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More than half of employers to screen workers for COVID: Survey


Fifty-eight percent of employers are planning to conduct employee temperature or health screenings as part of reopening business plans, according a survey of 1,010 executives released Tuesday by the San Francisco-based employment law firm Littler Mendelson P.C.

The survey also found that 78% plan to reopen within three months, with 34% of those respondents saying they will do so within one month. Increasing frequency and depth of cleaning and disinfecting worksites was named the top safety protocol as 90% of respondents said they intend to focus on cleaner facilities.

Meanwhile, 87% said they plan on limiting or restricting employee contact in common areas; 86% plan on encouraging face coverings; 78% plan on maintaining distant work areas; 78% plan on continuing remote workspaces; and 68% plan on rotating work schedules.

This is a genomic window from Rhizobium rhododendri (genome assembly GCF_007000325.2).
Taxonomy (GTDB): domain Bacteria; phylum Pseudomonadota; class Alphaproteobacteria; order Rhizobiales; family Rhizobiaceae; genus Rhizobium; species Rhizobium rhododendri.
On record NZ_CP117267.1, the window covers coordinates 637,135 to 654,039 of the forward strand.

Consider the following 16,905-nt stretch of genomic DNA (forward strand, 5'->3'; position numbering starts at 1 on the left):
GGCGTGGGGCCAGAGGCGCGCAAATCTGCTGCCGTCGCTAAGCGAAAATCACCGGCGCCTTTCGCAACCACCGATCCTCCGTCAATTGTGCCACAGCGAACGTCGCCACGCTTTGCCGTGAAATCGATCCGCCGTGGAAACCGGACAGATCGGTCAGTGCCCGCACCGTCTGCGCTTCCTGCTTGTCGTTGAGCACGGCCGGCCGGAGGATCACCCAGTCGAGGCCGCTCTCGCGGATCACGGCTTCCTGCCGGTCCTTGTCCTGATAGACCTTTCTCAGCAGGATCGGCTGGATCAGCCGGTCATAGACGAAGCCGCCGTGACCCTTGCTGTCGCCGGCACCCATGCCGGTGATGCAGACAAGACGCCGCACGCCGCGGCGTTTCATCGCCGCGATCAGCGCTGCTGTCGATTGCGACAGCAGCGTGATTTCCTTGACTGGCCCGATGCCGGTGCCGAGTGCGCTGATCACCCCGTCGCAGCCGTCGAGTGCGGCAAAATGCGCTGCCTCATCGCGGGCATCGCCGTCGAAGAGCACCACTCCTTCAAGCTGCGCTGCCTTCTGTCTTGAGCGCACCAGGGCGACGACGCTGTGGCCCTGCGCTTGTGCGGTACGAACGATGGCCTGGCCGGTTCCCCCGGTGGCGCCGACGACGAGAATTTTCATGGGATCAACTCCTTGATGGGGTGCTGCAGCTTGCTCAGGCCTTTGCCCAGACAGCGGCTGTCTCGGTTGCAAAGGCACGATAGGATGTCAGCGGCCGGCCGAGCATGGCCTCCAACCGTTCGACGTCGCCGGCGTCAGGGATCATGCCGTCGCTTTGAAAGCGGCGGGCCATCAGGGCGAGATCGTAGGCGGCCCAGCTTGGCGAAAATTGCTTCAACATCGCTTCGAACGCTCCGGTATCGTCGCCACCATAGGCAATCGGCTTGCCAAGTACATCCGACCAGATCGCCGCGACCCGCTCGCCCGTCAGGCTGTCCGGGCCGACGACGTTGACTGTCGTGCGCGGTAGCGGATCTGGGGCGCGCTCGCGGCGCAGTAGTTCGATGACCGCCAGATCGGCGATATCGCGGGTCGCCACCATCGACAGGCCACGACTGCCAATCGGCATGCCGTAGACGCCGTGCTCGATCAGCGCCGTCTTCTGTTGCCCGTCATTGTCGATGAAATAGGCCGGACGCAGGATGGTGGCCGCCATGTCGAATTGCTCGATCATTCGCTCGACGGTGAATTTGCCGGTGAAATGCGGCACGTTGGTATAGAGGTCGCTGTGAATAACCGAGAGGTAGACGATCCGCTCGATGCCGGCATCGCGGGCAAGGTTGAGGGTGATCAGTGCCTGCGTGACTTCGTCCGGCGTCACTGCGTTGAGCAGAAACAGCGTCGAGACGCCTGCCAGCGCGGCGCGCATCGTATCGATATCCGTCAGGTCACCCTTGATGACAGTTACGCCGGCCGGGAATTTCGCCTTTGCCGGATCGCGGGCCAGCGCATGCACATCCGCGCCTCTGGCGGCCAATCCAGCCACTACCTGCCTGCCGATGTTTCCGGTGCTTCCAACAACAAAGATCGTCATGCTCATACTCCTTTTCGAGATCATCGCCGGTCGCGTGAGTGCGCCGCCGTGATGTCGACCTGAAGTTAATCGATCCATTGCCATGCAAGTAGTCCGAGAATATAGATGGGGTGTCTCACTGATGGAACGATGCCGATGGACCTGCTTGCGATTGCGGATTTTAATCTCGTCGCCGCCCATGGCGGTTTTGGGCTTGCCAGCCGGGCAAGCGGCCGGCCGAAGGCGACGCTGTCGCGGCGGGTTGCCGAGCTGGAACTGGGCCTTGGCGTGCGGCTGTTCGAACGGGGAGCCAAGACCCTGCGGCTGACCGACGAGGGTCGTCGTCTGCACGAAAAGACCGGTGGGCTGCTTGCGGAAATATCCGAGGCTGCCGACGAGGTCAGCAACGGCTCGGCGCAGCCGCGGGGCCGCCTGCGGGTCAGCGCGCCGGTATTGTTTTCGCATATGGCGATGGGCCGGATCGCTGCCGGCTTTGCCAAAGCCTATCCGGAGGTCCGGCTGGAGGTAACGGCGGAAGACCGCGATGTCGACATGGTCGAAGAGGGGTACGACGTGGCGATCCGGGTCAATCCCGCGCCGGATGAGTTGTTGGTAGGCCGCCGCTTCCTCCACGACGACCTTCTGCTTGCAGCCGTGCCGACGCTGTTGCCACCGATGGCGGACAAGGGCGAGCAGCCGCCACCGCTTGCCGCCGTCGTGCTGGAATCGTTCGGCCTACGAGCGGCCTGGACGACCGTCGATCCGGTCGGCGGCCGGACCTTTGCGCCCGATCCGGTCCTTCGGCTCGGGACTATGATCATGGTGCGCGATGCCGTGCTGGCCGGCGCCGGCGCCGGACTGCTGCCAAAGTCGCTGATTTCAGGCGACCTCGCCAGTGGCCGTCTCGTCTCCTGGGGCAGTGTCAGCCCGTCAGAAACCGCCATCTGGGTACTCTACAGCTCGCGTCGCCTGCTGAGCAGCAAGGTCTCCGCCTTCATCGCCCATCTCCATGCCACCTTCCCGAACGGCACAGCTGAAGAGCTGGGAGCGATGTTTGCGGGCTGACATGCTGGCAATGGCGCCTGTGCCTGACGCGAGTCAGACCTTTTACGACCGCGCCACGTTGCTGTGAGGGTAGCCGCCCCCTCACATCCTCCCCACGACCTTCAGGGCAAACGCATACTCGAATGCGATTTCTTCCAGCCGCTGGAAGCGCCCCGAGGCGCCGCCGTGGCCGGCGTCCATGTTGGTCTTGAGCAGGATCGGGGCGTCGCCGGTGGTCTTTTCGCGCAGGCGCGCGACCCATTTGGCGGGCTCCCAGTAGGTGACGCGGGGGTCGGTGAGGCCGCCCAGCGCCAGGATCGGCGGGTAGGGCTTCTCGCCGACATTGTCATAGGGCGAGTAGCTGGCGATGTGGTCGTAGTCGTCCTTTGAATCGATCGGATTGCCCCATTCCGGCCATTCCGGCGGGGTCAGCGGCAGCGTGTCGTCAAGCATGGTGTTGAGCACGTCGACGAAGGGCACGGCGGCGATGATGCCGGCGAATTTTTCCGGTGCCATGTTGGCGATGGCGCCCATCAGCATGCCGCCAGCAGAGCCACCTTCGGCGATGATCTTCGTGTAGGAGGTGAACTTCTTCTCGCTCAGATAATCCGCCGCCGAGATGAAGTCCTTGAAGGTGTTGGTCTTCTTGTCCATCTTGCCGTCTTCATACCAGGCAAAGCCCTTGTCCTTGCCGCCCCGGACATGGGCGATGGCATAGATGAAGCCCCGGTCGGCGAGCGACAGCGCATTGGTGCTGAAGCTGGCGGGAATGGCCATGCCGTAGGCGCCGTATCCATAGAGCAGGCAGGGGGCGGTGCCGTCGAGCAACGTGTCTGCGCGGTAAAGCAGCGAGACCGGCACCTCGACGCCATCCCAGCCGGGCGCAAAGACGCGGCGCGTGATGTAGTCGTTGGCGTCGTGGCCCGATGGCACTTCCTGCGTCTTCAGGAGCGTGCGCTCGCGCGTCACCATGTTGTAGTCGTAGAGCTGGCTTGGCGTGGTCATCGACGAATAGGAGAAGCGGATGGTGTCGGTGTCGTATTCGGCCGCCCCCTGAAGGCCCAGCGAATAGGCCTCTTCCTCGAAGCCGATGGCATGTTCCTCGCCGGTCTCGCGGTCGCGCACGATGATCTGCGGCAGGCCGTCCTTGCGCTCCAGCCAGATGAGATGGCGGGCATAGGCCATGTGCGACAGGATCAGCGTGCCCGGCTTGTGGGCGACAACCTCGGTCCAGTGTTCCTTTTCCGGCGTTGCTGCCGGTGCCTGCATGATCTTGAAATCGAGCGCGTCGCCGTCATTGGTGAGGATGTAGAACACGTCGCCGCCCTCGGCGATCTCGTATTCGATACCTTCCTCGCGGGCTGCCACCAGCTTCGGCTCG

Of those who plan to conduct health screenings, 89% said they will be relying on temperature checks and 72% said they will be screening for symptoms of COVID-19.

Regarding potential litigation, 71% of respondents said their counsel are expressing concerns about lawsuits over workers who contract the virus. The top three areas where respondents expect an uptick in employment-related claims and lawsuits are leaves of absence entitlements, unsafe working conditions and workers compensation, according to the survey.  

The survey was conducted online between May 5 and 14, with 59% of respondents working in human resources and 31% working as in-house attorneys. Fifty-six percent of respondents worked for companies with more than 500 employees; 44% had more than 1,000 employees, according to a report on the results. 

More insurance and workers compensation news on the coronavirus crisis here




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